Tuesday, September 28, 2010

New York, by Anonymous, for the Anonymous

The Main Concourse of Grand Central Station, by Anonymous
 After getting a preview of the new Taschen book New York: Portrait of a City, I decided I'd finally figured out who the greatest photographer of all time was. That photographer is named Anonymous.

Many, many, many of the images in the book were made by said photographer, including the 1929 photograph of Grand Central Station above. I found that fact fitting, even comforting. The picture, which the book credits to the New York Mass Transit Museum, captures the sublime isolation New Yorkers surround themselves with every day, even in crowds. Especially in crowds. (E.B. White put it this way: "New York blends the gift of privacy with the excitement of participation.")

The book is a big (560 pages), tumbling mix of history, archival imagery, and photography by photographers who are anything but anonymous: Alfred Stieglitz; Alvin Langdon Coburn, Paul Strand, Berenice Abbott, Carl Mydans, Paul Himmel, Louis Faurer, Saul Leiter, Joel Meyerowitz, Bruce Davidson, Cornell Capa, Dennis Stock, Sylvia Plachy, Ernst Haas, Elliott Erwitt...you get the idea. Many cities are photographed; New York, along with Paris, has long been one of the centers of photography. It has been well documented, shall we  say. In that sense, the history of New York and the history of photography go hand in hand.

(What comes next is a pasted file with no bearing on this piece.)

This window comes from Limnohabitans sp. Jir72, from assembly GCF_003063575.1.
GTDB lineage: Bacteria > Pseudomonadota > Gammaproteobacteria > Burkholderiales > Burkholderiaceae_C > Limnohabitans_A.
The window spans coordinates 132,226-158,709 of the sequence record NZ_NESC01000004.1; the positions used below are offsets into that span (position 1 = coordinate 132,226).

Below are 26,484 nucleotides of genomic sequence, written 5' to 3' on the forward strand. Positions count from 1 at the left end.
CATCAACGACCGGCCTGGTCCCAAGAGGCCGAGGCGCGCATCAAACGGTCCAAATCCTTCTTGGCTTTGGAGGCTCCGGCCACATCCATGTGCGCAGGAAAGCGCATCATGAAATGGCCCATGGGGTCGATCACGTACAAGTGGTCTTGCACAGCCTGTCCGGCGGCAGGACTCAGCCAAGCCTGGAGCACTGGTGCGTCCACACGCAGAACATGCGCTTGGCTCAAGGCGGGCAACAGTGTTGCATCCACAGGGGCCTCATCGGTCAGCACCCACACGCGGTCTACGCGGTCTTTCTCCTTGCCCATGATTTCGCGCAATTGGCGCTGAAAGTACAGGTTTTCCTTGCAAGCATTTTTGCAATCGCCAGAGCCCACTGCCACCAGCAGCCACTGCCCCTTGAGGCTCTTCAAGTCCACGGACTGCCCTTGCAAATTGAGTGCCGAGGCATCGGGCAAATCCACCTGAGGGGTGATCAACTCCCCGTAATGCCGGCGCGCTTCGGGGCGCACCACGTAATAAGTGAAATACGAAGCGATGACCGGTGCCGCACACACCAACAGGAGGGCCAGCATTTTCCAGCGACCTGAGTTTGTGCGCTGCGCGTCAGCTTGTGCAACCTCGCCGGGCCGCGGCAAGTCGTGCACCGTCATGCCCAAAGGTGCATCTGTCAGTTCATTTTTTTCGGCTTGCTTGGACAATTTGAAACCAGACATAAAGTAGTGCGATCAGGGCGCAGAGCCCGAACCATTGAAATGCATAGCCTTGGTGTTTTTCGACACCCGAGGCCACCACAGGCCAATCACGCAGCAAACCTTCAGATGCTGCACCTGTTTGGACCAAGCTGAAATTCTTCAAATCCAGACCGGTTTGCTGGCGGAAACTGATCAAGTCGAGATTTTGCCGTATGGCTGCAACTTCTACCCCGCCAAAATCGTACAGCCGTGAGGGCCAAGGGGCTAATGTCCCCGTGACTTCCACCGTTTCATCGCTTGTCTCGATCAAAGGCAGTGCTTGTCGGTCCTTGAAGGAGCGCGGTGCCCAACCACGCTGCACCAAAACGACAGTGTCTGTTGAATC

Nonetheless, it was the images attributed to anonymous photographers that attracted my gaze most, perhaps because I didn't know them as well. The photographs also reminded me that it's in the anonymity of daily life that New Yorkers create and recreate the city. By and large photographs of New York are photographs of people. (Yes, skyscrapers...but those merely as symbols for what people build.) Here's another one the images the book attributes to anonymous:

Mulberry Street, 1900, by Anonymous
When I look at this, I wonder at all those anonymous lives, and I wonder who all those people were looking at, and how that anonymous photographer got them to hold still.

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